Archive for the 'fiction' Category

fragment from “the invisible museum”

Daniel woke to the sight of his fingers stained with pigments that he had ground by hand the day before, crushed from the same rocks and minerals mixed with the plant dyes that Caravaggio had used long ago. Making paint was kitchen chemistry. He kept a separate mortar and pestle for each color in a metal-topped drawer meant for bread. His porcelain sink was tainted with the brilliant dust. It had marred his sheets and left bright bruises on his own pale skin. He whispered the names like an incantation: verdigris, yellow ocher, vermillion, madder lake.



I read in your journal about all the men who weren’t me.

I knew something was wrong when you pretended not to remember her.

When I showed you the hotel receipt, you told me it always says two people.

I watched you through the window while I told him I wanted his cock.

I said I never fucked her in our bed, but I did.

I thought about him when I was fucking you.

I fucked her an hour before I met you for lunch.

I told him your secrets.

I talked to her at night after you were asleep.

I fell in love with him right under your nose.

Everybody but you knew about it.

I only figured it out after you were dead.

fragment from an unfinished, as-yet untitled short story

What happened to him happened at the bus station, of all places. It was a clear bright Saturday and he was going to bet on some horses at the track upstate. He was late getting started and arrived at the station with just a few minutes to spare before the bus was due to leave. The line for tickets was long and slow, and he could see the girl at the counter was inefficient, smiling slowly at people as she counted their change twice to make sure. He shifted his weight and snorted loudly a few times. The man ahead of him turned and gave him a skeptical look. He stepped out of line toward the ticket window and shouted, “Look, I’ve got a bus to catch, can’t you speed it up, or get some help or something?”

The girl was quite pretty, he saw now that he was closer. Blond hair fell in curls around her bright eyes. He was undeterred. “You could do all this faster, people are in a hurry. I’m going to miss my bus on account of how slow you are.”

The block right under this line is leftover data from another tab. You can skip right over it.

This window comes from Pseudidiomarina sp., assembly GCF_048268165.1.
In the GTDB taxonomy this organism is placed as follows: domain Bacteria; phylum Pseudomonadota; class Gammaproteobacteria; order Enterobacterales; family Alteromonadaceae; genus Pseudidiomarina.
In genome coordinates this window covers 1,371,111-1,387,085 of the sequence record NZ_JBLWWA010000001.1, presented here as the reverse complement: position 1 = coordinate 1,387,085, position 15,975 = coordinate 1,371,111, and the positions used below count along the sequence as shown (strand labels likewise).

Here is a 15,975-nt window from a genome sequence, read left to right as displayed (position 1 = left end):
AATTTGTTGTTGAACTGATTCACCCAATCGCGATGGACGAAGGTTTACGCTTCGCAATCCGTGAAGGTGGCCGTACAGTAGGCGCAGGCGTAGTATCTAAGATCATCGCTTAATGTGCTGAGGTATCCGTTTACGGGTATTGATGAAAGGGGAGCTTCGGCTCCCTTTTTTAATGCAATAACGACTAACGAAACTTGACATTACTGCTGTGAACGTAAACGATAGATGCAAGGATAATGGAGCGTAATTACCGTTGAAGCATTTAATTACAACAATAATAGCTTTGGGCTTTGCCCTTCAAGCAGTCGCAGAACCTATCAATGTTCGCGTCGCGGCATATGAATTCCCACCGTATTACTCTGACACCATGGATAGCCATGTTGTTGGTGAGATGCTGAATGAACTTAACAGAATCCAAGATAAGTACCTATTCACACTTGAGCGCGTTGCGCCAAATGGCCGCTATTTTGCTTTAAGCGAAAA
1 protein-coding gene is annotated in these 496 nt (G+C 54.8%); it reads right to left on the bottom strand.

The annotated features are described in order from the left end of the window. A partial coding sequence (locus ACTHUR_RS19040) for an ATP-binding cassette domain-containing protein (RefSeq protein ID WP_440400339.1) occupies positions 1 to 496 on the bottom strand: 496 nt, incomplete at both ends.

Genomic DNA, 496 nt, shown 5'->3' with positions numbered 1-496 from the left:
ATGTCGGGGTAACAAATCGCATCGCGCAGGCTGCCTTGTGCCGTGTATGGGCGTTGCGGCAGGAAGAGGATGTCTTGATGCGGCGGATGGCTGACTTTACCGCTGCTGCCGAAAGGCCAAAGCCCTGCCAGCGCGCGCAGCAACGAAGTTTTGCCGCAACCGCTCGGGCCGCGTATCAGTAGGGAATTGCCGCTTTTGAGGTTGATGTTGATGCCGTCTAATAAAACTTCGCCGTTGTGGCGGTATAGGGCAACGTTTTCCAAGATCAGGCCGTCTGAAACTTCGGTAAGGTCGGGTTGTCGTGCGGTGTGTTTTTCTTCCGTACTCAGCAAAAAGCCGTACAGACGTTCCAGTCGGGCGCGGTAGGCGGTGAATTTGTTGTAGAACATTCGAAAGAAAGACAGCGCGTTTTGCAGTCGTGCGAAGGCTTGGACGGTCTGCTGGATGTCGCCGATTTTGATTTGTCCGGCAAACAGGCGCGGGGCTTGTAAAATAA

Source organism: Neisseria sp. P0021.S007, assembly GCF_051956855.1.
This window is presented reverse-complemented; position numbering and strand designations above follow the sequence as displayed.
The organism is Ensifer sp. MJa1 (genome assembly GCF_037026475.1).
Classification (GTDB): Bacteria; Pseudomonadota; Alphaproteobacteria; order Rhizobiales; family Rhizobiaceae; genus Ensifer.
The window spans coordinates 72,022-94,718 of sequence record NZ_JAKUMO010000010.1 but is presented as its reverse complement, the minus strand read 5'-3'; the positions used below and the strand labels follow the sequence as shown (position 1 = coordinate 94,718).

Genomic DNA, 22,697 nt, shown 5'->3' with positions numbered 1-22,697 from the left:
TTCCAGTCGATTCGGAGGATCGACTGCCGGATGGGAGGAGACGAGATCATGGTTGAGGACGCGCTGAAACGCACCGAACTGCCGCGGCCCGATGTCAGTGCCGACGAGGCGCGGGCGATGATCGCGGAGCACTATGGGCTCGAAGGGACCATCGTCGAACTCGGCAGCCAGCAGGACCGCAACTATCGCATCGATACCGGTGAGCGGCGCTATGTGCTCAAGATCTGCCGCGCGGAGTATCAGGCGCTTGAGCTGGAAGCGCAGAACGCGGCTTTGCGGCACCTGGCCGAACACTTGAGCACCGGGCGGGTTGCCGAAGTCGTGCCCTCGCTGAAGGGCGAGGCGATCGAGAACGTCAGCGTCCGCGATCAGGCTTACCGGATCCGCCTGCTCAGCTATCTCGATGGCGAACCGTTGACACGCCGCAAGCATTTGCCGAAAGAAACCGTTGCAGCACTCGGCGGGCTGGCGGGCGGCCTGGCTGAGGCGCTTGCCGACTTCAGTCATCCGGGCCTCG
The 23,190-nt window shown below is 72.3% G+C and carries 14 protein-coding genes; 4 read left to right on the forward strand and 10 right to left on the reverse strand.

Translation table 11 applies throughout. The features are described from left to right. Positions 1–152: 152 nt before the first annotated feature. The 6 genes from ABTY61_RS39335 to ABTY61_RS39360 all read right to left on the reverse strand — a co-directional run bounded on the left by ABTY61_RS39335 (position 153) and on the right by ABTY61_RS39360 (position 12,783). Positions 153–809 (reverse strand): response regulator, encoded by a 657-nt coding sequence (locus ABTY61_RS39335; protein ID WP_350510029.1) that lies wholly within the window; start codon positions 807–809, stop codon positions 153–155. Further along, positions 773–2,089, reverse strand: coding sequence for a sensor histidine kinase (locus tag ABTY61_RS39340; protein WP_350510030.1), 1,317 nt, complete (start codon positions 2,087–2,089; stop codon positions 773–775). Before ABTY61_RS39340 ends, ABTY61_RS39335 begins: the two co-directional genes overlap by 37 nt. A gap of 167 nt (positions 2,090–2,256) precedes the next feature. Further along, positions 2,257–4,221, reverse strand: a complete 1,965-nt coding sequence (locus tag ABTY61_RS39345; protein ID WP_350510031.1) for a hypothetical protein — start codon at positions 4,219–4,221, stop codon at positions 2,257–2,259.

“Just a moment,” she said to the old woman whose hands quivered over her changepurse. The girl’s smile faded as she turned to look Heck in the eye. “What’s the matter with you?”

“I’ve got a schedule and nobody else is in a hurry, or they’d be angry too, and you’re just moseying along there, making small talk and you ought to be more professional about the whole thing.” His voice grew a little louder with every word he spoke. People began to stare. A driver smoking outside the station door leaned in to see what the commotion was.

The girl shook her head, her brows tilted in disbelief. She leaned over the counter, putting her face as close to him as her body could reach. “Come here,” she said and waited for him to step toward her. He plucked a ten-dollar bill from his pocket to pay for the ticket he expected her to shove at him. But when he stopped a foot shy of the counter, she only shook her head again and asked, “Doesn’t anybody love you?”

fragment from “the wandering point”

Cal watched Rachel’s graceful back as she stood in the exact center of the massive grid of factory windows along the wall of her studio. Her hands were propped on either side of her where the sill intersected the frame, a pair of oblique angles. He saw a moment of symmetry, of exquisite geometry, the body and the built world in harmony. And then, she leaned slightly into her hip and the symmetry broke.

fragment from “the invisible museum”

Billy walked out into the crowded night. He was aimless and hungering, a man who had made himself rich and found that his money did not satisfy him. His limbs were bony in a way that the suits he wore could never entirely conceal. He had started with a fine, if ordinary face. It was the stunning crook of his nose, smashed long ago in a high-school fight, that made him memorable. When the bruises had healed, he found the break had left him handsome, possessed of a face with new complexity. People saw what they wanted to see in his starry black eyes: merriment, wrath, mischief. He knew the eyes were nothing but a mirror of other people’s wishes. Knowing this gave him power, it showed him what they desired.

fragment from ‘the invisible museum’

Even if he could have done what she wanted him to, in her darkest reflections she thought she might have gone back to fucking strangers anyway. Her infidelity had never been what he thought it was. What most people can’t resist, what makes their steadfastness buckle, is the tenuous flowering of seduction. It’s the rushes felt in the blood as a small, new intimacy forms. The hours passed in another’s bed are not the worst threat to the betrayed. What rips at their hearts is the slight shift of attention, felt like a change in the wind. The burr of a secret, a chamber of their lover’s heart suddenly inaccessible. She couldn’t have explained it to him, she understood it so poorly herself, that the strangers were something different for her. Not a matter of intimacy at all, but a denial of it. She used them and discarded them, sustaining her conviction that she was utterly self-contained.

What she had wanted was to remain in the perfect, quiet place of unmade choices. But indecision is a precipitous emotion. It dismantles us, like vertigo, gives us a longing to fall and the inability to do so. True indecision reproduces itself like a hall of mirrors. The anguish it brings is intolerable, far worse than the remorse of a wrong choice. She suffered a more common variant, the false indecision that covertly masks an unwanted, unrecognized resolution. A choice that has in fact already been made.